I have 10 boys and 29 students. FIVE of my boys are seriously clueless. One of my babies, can’t count to one. No clue, not in English, not in Spanish. I hold up one finger and ask him how much it is, and he holds up one finger. Uno, dos, what comes next? No reponse. Big happy grin. This is killing me because this is NOTHING to be happy about. How can you be so clueless that you don’t know you are clueless? Four of the five are competing for the honor of being crowned King of Cluelessness. I want to check them for a pulse except they are always rolling around on the floor goofing off.

I have someone who started coming in this week to do interventions with the low kids. (we’ll see how long THAT lasts). After two days, they are already making her crazy.

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“One”, like “zero”, are not usually good places to start even though they are at the beginning. Try a set of numbers that is larger than one or zero (and start by modeling not by interrogating)… “Look, here are five boys rolling on the floor, let’s count them… 1, 2, 3, 4, 5!” “Oh, now I have your attention, let’s see there are only three boys rolling on the floor… 1, 2, 3!” Maybe tomorrow you’ll have a chance to deal with one or zero… Count the children, they love counting and you might have 29. One and zero can be dealt with later once the concept of “number” or sets of numbers is established. With one and zero it’s not so obvious. The kids aren’t clueless; they just haven’t learned what the task is. (P.S. Once they’re experts and ready for zero I always use the “number word” zero and they show it by having all fingers down, as in a fist. Enjoy. Reference: John Van de Walle (try Teaching Student-Centred Mathematics K-3)

Oh, we’ve done and are doing ALL that. I’m just pointing out that at 45 days and counting, THAT’s the response I’m getting if I ask. MOST of the class, if I say, 1, 2, 3,4…. can tell me the next number. They do the same things with days of the week or the Alphabet. They might not know what day of the week today is, but if I go, Monday, Tuesday….. they will say Wednesday. Two or three of these can’t do it. Not with numbers, or ABC’s or anything else.

We count all the time, in a variety of ways with numerals, with how many kids there are, the calendar, with unifix cubes and other counters, math to this point has been zero to 10- for 45 days. For numeral recognition, we practice them random and say their names. My math program is moving on. The one who can’t yet count at ALL (and I have another who can’t count past 3), has an older brother who is in resource, I found THAT out yesterday. I have 29 kids to teach, with very little help. I can’t hold the rest of the class back, while I try to catch 6 or seven kids p (besides the 5 boys there are 2 girls)these kids up. They will fall further and further behind. They will get what help I can give them, but so far, it hasn’t been enough.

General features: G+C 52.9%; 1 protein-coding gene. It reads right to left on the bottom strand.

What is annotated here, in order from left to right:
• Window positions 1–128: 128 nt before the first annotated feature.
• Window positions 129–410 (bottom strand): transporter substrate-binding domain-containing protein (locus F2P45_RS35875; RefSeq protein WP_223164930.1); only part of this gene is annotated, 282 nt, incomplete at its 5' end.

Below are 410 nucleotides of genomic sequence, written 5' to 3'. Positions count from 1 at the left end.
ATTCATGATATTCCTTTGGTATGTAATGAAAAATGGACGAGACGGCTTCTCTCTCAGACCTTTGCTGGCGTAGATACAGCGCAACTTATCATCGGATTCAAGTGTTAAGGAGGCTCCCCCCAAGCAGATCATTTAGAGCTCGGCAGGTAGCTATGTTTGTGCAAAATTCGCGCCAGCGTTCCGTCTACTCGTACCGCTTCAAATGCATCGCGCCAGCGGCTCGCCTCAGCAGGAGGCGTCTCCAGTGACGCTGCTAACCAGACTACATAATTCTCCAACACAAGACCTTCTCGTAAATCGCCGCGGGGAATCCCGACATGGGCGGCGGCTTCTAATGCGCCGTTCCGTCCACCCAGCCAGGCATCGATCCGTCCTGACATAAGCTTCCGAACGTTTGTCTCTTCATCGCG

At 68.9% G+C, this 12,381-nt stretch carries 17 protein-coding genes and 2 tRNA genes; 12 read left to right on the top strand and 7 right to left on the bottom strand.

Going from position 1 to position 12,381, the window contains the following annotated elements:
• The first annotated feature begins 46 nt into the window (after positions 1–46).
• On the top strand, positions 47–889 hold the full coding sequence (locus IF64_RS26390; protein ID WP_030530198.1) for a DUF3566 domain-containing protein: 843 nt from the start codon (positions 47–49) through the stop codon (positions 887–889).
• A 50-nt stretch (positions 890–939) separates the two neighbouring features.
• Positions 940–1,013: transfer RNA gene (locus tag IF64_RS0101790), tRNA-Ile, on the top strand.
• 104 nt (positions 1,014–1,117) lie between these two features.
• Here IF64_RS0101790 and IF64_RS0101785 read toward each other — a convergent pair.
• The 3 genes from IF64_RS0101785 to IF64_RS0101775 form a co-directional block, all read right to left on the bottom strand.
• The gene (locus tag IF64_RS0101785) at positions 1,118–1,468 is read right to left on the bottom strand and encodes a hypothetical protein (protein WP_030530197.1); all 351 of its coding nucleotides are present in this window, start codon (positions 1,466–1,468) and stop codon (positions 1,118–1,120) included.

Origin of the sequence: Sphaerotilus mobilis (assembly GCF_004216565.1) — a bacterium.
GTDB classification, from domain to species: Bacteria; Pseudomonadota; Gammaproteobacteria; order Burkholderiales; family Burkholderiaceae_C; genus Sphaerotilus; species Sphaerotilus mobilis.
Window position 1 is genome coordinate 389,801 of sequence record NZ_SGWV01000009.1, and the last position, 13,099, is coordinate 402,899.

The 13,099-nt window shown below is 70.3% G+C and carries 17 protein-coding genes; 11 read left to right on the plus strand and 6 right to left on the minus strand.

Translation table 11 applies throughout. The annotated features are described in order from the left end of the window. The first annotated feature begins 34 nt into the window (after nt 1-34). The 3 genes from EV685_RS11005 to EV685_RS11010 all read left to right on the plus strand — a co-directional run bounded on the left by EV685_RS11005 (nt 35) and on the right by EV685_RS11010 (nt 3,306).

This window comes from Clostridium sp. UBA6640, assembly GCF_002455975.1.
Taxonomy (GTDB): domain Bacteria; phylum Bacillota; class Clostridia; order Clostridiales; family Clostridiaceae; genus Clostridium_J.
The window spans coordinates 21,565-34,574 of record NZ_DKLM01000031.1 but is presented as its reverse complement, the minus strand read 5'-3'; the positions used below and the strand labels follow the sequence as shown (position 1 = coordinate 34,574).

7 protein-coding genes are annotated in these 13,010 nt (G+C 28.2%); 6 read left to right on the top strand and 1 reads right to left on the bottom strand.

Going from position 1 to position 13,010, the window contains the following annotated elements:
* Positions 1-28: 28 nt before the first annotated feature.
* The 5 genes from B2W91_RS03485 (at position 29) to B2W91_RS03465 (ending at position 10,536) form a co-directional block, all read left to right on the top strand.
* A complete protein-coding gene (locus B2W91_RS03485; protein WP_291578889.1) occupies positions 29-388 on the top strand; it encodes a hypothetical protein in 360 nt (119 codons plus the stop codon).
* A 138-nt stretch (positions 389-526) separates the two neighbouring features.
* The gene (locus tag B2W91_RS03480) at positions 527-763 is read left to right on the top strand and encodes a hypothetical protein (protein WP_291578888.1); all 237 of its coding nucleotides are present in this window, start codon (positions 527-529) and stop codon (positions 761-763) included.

I am sorry to hear that. Really. I have been working in the field of ECE for the past 20 years and I have seen the serious breakdown of the family structure. The stress on the parents (if they are involved) the economy..job situations & housing has played a factor in how or whether adults evern spend time with thier children. Oh…I am in NO way excusing anyone…I have just seen a fraction of a sign of the times. Unfortunately, most parents look to the teachers to educate their child…the truth is, a child educated ONLY at school is still an uneducated child. I had worked with at-risk and children in social services. You’re overwhelmed because this is a job for a “team”….okay maybe a swat team, who knows. What I’ll say is this…I can tell you are doing a marvalous job-do the best you can with what you’ve got…unless you’ve wearing a cape and boots (allergic to cryptonite-no less)make sure you leave work smiling & with your sanity…the kids need your care and support and a positive attitude…they will be receptive to learning and the environment will be pleasant-who knows…maybe the assistant will want to stay… Be Blessed

I feel your pain. I was discussing this very thing with a colleague yesterday. Most people do NOT understand how serious these problems can be at such an early age. We cannot implement “no child left behind” if some children can’t even find the starting line. And everyone is so up in arms about the idea of separating these children from the herd, but I truly think it would benefit these children to be in their own groups learning at their own pace as long as the groups weren’t static. Move the children to another group as soon as they are ready. The problem of course is that WE are supposed to do that in our classrooms and monitor ALL the groups, when the solution is for each group to have an adult working with them. If we can’t afford several teachers, then at least we should have assistants and volunteers. I can’t tell you how excited I would be if I only had a half-day assistant like I did years ago. Makes such a difference!!!

Most of them are responding some to small group instruction, not sure yet on the “rate” of growth, too early to tell yet. Pretty much the same group has problems in language arts as well. I get an aide that comes in one time in the morning for about 35-40 minutes and she works with one group in reading. The timing isn’t ideal because she comes in during whole group “core” time, but they need the small group instruction and help more and they can’t keep up in large group anyway. I pulled them some for math this week and I can see some movement on the counting.